Donald Trump is not alone.
Since 2015, at least 13 people have also been charged with the “willful retention” of government documents under the broad Espionage Act, according to a search of the U.S. Justice Department website.
Former President Trump faces 31 counts of willful retention of national defense information, and six additional charges including conspiracy to obstruct justice, withholding and concealing documents or records, scheming to conceal documents, and making false statements.
The people who have been charged, found guilty, and sentenced for keeping secret documents have paid thousands in fines and served or are currently serving sentences in federal prison ranging from three months to 10 years.
In one case, Asia Janay Lavarello had top secret security clearance while working for the U.S. embassy in Manila, the Philippines om 2020. Lavarello took “certain classified documents’ from her office to her hotel room where she later hosted a dinner party with guests including two foreign nationals and three U.S. co-workers. One of the co-workers saw the document marked “secret” during the party.
Lavarello said she had no malicious intent and hoped to use the documents, which she said were academic theses, to aid in writing her own graduate thesis. She was fined $5,500 and sentenced to 90 days imprisonment.
In another case, Nghia Hoang Pho had top secret clearance at the National Security Agency and removed “troves” of classified documents and writings to his home from 2010-2015. Pho, then 64, said that he took the documents so he could work from home and try to earn a promotion as he neared retirement. He was sentenced to 5.5 years in prison.
While working for the National Geospatial Intelligence Agency from 2009-2015 Mohan Nirala took home more than 500 pages of classified documents. His attorneys argued that the took them home to work on a discrimination complaint against his employer. He was sentenced to a year and one day in prison.
Some of the cases involve thousands of pieces of illegally-taken documents and information that was never shared with anyone, taken for inexplicable purposes.
Reynaldo Regis, a CIA contractor, copied notes from classified searches at work by hand into 60 notebooks that he then took home over the course of a decade. His lawyer said he simply made a mistake and had “no nefarious purpose.” He was sentenced to 90 days in 2018.
Bryan H. Nishimura served as a U.S. Navy reservist and downloaded classified briefings and digital records to his personal devices and took them home after he returned from a deployment in Afghanistan in 2008. Nishimura was sentenced to two years of probation, was issued a $7,500 fine, and had to surrender his security clearance.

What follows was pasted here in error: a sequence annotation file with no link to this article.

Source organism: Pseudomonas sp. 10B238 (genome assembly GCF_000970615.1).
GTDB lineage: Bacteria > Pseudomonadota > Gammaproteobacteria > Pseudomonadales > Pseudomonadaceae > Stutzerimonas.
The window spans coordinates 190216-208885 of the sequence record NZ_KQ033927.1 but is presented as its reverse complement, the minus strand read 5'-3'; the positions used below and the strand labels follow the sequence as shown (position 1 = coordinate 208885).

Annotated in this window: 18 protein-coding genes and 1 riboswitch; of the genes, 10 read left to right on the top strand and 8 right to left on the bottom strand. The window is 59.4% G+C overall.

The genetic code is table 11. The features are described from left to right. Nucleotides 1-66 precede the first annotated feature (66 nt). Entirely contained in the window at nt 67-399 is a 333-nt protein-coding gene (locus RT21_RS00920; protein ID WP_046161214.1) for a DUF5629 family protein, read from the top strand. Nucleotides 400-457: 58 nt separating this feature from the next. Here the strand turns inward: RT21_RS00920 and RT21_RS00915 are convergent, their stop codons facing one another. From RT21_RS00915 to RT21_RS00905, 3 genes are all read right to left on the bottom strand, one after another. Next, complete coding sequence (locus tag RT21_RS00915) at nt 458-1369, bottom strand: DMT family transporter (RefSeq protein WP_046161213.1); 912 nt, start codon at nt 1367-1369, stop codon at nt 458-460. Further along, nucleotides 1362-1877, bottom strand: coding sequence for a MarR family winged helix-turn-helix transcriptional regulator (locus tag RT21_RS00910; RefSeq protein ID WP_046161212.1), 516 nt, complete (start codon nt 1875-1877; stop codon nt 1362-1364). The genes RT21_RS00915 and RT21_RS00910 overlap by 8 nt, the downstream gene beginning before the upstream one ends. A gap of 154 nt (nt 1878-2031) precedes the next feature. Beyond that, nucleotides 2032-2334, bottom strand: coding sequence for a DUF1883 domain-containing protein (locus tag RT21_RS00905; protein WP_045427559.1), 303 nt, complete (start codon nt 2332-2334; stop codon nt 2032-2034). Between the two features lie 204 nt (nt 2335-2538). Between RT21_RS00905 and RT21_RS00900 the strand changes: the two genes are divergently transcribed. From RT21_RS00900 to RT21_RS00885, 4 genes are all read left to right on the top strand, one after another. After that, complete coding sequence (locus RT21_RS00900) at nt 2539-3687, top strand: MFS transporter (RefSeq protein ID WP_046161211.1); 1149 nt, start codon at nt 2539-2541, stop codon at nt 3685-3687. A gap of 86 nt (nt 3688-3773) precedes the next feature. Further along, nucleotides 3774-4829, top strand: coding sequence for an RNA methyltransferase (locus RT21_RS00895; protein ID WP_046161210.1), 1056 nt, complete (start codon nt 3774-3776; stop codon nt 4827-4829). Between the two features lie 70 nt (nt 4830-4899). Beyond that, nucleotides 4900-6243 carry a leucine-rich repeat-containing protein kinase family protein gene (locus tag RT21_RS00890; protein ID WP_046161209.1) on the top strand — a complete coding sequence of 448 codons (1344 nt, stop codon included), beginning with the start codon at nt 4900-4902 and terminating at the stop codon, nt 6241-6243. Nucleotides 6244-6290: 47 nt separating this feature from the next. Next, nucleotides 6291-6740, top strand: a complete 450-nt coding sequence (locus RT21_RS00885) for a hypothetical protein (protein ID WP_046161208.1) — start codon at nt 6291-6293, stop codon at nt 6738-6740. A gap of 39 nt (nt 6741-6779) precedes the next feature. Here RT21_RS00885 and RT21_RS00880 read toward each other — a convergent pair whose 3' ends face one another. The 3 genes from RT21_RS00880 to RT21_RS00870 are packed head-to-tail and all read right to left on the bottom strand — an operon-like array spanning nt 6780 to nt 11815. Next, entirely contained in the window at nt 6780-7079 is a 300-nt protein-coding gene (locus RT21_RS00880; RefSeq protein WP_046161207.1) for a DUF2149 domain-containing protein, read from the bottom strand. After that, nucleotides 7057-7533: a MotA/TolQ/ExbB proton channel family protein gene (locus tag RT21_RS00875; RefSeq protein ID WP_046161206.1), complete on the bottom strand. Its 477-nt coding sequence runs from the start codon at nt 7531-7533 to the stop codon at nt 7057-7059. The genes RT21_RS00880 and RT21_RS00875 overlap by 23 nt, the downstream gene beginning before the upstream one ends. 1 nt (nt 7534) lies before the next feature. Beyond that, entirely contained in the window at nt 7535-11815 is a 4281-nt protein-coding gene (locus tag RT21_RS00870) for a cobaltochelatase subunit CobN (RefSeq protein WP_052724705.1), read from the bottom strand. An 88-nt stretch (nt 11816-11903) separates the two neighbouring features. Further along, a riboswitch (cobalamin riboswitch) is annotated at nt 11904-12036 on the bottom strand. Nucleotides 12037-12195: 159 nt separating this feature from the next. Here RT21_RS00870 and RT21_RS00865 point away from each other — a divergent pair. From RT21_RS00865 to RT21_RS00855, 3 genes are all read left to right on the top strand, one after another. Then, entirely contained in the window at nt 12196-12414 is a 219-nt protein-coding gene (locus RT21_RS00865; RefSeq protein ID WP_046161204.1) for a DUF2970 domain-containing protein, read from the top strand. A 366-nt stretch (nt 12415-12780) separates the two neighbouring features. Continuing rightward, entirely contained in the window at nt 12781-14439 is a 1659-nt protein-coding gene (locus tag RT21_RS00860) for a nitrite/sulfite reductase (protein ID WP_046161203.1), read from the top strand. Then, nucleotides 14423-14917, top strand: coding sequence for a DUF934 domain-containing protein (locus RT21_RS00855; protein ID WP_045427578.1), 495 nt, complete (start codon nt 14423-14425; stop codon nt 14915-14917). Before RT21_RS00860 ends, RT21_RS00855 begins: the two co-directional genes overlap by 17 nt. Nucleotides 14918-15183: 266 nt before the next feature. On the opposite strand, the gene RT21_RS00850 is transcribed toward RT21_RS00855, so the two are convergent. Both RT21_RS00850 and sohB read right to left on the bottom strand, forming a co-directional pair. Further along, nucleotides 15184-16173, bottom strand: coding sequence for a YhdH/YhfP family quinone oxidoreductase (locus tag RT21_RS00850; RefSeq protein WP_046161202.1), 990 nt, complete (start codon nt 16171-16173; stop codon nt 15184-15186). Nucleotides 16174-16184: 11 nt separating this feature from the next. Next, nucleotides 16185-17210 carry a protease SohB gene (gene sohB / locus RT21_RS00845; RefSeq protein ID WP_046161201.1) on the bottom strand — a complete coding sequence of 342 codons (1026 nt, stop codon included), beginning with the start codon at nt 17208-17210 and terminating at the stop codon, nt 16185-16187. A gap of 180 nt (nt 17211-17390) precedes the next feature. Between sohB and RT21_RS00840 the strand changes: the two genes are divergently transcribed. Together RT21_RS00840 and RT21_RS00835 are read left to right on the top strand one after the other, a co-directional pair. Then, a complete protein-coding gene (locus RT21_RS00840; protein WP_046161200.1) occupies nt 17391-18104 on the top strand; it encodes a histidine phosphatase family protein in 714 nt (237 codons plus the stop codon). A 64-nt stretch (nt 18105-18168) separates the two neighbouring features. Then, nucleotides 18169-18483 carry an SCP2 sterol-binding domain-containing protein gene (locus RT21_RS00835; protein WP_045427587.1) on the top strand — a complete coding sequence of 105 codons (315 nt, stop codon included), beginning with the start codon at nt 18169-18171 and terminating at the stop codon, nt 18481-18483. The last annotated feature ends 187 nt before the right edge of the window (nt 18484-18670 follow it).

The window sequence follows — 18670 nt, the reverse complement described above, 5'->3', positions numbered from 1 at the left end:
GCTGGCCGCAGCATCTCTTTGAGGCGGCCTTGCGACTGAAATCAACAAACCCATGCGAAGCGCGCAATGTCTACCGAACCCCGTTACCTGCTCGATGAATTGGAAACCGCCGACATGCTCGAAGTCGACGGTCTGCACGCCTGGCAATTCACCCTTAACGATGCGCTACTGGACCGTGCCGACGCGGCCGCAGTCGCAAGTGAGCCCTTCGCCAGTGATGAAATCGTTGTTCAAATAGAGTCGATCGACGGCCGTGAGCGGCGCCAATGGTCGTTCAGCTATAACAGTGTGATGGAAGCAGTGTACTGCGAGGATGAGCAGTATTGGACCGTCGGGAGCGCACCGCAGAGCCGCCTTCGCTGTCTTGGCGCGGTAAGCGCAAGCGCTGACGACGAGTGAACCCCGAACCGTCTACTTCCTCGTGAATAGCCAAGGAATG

Some cases involve claims of hoarding disorders.
National Security Agency contractor Harold Thomas Martin III took 50 terabytes of data – equal to 500 million pages of material – to his home over the course of 20 years from the 1990s to 2016. Records were also found in his car. His lawyers argued that he was a hoarder with “undiagnosed autism” who “developed the belief that the material he worked with could fill the loneliness and emptiness he felt from a lack of social connection and the perpetual sense of rejection he felt at work.” He was sentenced to nine years in prison.
In another possible hoarding case, Kendra Kingsbury was an FBI employee and had taken home 386 classified documents in electronic format home over the course of 13 years from 2004-2017.
“The breadth and depth of classified national security information retained by the defendant for more than a decade is simply astonishing,” said Alan E. Kohler, Jr. Assistant Director of the FBI’s Counterintelligence Division of the case.
Kingsbury will be sentenced soon.
In a case that would later prove ironic, Kristian Saucier worked on a nuclear attack submarine and took and retained illegal photos inside a classified nuclear submarine on three occasions in 2009. Saucier was sentenced in 2016 to one year of prison time and three years of supervised release that included electronic monitoring for six months at home. He also had to perform 100 hours of community service.
In 2018, then President Trump pardoned Saucier and tweeted a congratulations to him on his newfound freedom. Trump had used Saucier’s case during his 2016 campaign as an example of someone who was punished while his then-opponent Hillary Clinton had classified information on a private email server and the Justice Dept. did not file charges.
The FBI found in 2016 that while Clinton and her staff “were extremely careless in their handling of very sensitive, highly classified information” there was no clear evidence that Clinton intended to violate laws on classified information. A later Justice Inspector General report found that there was no evidence that Clinton and her staff “believed or were aware at the time that the emails contained classified information”.
None of these 13 cases involved the additional charge of disclosing classified information to another person, journalist, or foreign government.
In a search of the Justice Department's website, CGTN America found 15 cases that included the transmission of classified information to someone else - including six involving sharing information with a journalist, and 5 related to sharing information with a foreign government or foreign national.
One high profile example is former CIA Director and General David Petraeus who shared classified information with his girlfriend. In a plea deal with the Justice Department, Petraeus pled guilty to one count of unauthorized removal and retention of classified material. In 2015, he was sentenced to two years probation and given a $100,000 fine.
Another recent classified transmission case is the arrest of U.S. Air Force National Guard employee Jack Douglas Teixeira who allegedly shared information to a chat group on the Discord platform in 2023.